CATEGORIES Horror, Thrillers, New Releases, Universal, Theatrical Reviews, New in Theaters, Features, Movie News, Reviews, New Releases, Cinematical
The classic Universal logo -- the one with the aeroplane circumnavigating the globe -- opens the studio's newest horror film, Dead Silence. It's a clever way to tell the audience "Look, you're not about to get your typical quick-cut hack & slash fest here. Despite the fact that Dead Silence is the second feature film from the man who directed Saw, we think you should try and settle into an 'old-school chiller' vibe with this one." And it's true: For much of Dead Silence's brief but deliberately-paced running time, the flick feels a lot like something that would have hit the screens back in 1952. (Or maybe whittled down into an episode of The Twlight Zone.) Whether or not the younger Saw maniacs will actually appreciate this diversion from formula remains to be seen, but as a guy who's just young enough to dig Saw, but certainly old enough to remember my black and white "creature double feature" TV marathons, I found just enough to enjoy in this one.
Ryan Kwanten plays Jamie Ashen, a young husband who loses his wife during a fairly chilling prologue. Basically, a creepy old ventriloquist's dummy is left on the Ashens' doorstep, Jamie heads out to get some Chinese food, and returns to find his pretty young wife ... in a really unpleasant state. This tragic event, combined with some insensitive accusations from police detective Lipton (Donnie Wahlberg), inspires poor Jamie to hit the road and revisit his withered old hometown of Raven's Fair. It's there he comes across his estranged old dad (Bob Gunton), a hot new stepmother (Amber Valletta), a terrified mortician (Michael Fairman) and his strangely off-kilter wife (Joan Heney).
Anyway, it seems that the population of Raven's Fair is trapped beneath an old curse laid down by a creepy old ventriloquist lady and the 101 dummies she keeps locked away deep inside the Guignol Theater. Like I said, the screenplay feels like full-bore Universal chiller of the 1952 vintage. That's not to say that Dead Silence doesn't have its problems, but I really enjoyed the "classic Universal" vibe -- especially coming from the two maniacs who conspired to create the carnage-intensive Saw series. Obviously Dead Silence is not much more than yet another "desperate search through a haunted town" concept, but I say the good bits outweigh the bad here. Wan continues to express his fear for all things marionette-related, Whannell doles out eerie ideas and a few cool twists, and the whole thing wraps up with a strangely satisfying capper.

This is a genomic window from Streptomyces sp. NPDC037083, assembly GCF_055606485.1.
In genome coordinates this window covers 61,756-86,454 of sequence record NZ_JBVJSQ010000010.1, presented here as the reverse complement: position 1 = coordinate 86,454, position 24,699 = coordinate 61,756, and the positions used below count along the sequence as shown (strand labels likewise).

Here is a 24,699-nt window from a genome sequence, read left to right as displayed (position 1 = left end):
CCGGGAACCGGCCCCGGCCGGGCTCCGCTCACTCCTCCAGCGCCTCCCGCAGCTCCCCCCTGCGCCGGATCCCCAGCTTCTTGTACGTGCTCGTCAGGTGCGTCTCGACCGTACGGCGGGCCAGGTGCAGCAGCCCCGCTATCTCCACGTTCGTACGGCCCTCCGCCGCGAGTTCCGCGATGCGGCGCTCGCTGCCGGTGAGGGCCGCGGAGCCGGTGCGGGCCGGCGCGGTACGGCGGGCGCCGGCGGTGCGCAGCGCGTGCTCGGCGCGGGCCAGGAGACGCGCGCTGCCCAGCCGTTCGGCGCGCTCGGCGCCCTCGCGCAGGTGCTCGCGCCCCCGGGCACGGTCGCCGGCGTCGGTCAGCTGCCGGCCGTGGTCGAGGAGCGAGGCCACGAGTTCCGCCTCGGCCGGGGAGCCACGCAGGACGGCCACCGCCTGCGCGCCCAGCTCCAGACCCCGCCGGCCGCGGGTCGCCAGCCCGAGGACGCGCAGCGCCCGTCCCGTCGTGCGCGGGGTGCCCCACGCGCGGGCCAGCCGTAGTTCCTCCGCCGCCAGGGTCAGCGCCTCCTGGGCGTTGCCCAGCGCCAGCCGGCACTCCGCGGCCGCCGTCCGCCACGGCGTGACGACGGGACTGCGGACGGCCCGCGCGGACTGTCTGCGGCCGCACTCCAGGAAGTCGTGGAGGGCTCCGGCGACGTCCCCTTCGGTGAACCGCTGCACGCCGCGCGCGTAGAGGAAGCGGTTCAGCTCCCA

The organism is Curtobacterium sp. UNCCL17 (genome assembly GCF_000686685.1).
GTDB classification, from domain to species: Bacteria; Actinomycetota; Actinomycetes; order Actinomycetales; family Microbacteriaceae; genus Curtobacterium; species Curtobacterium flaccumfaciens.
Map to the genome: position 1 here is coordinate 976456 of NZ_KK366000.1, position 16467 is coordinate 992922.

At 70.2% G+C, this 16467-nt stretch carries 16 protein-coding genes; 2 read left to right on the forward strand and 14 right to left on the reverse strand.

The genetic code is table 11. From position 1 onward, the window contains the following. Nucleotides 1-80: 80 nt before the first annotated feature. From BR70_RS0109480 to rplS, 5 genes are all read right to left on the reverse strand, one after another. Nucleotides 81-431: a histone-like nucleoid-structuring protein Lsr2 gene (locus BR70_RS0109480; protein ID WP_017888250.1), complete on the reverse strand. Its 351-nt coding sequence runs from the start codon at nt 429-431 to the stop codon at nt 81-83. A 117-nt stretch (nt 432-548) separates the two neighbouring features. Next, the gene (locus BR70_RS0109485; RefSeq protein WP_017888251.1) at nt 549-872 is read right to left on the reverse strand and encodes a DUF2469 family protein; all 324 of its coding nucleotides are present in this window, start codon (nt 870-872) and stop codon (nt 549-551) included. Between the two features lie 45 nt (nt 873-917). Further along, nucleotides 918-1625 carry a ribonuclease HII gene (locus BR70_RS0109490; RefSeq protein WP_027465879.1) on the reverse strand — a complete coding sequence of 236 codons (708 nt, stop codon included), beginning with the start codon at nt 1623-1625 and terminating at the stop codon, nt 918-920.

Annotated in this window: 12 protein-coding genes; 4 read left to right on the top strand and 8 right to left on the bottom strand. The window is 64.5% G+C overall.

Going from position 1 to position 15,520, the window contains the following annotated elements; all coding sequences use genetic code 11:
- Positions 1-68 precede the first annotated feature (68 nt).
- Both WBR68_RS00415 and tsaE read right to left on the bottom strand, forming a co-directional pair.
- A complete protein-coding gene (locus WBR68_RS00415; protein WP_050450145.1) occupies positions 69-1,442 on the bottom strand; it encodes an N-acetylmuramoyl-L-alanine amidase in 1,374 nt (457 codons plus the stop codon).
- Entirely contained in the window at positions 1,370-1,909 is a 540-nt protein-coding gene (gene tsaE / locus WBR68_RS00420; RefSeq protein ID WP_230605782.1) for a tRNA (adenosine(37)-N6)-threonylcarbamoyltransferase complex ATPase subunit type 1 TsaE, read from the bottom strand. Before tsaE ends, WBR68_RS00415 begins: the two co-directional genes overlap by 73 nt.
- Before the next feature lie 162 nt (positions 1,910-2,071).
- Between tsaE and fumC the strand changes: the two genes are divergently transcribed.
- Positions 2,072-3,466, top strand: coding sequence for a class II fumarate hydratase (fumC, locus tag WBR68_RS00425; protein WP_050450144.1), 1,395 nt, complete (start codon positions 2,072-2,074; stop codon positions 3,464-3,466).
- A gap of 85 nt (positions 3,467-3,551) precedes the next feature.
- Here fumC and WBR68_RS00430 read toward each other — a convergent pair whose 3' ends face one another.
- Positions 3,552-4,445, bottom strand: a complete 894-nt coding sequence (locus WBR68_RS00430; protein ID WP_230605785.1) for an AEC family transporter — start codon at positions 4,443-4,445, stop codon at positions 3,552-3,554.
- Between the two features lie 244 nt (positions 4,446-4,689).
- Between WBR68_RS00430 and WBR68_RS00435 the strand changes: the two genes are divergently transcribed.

Lead actor Kwanten does all he can to a) carry a whole movie and b) mask his Aussie accent. He succeeds only intermittently at both. The supporting cast is another story. Gunton and Valletta make for a perfectly odd duo, veteran character actor Fairman makes the most of a fairly meaty role, and Donnie Wahlberg adds some sarcastic color to the fairly sober proceedings. Wan shows off some pretty nifty transitional techniques and does a fine job in the flick's creepier moments, but there are some pacing issues. Although it clocks in at a scant 88 minutes, Dead Silence sometimes feels like it's spinning its wheels or biding its time until the arrival of the Act III Revelations & Shocks Marathon.
But all those creepy old horror flicks took a few reels to get rolling, which only bolsters my opinion that Wan and Whannell were going for a true-blue old-school chiller flick with Dead Silence. It's certainly not a flawless horror film (I suspect that many of the Saw disciples may simply dismiss it outright) and it may get just a little dry (and/or silly) here and there, but if you're in the mood for a Saturday afternoon-ish throwback thriller, you could certainly do a hell of a lot worse than this one. Maybe it's just because I've recently suffered through The Messengers, The Abandoned, Hannibal Rising, The Hitcher, Primeval and Blood and Chocolate that I enjoyed the spooky stylings of Dead Silence more than I expected to -- or maybe it's just a half-decent little horror flick, no more and no less. (And those who find dolls, dummies and marionettes the pinnacle of all things horrifying will probably dig the movie even more than I did. Frankly I think they're kind of goofy.)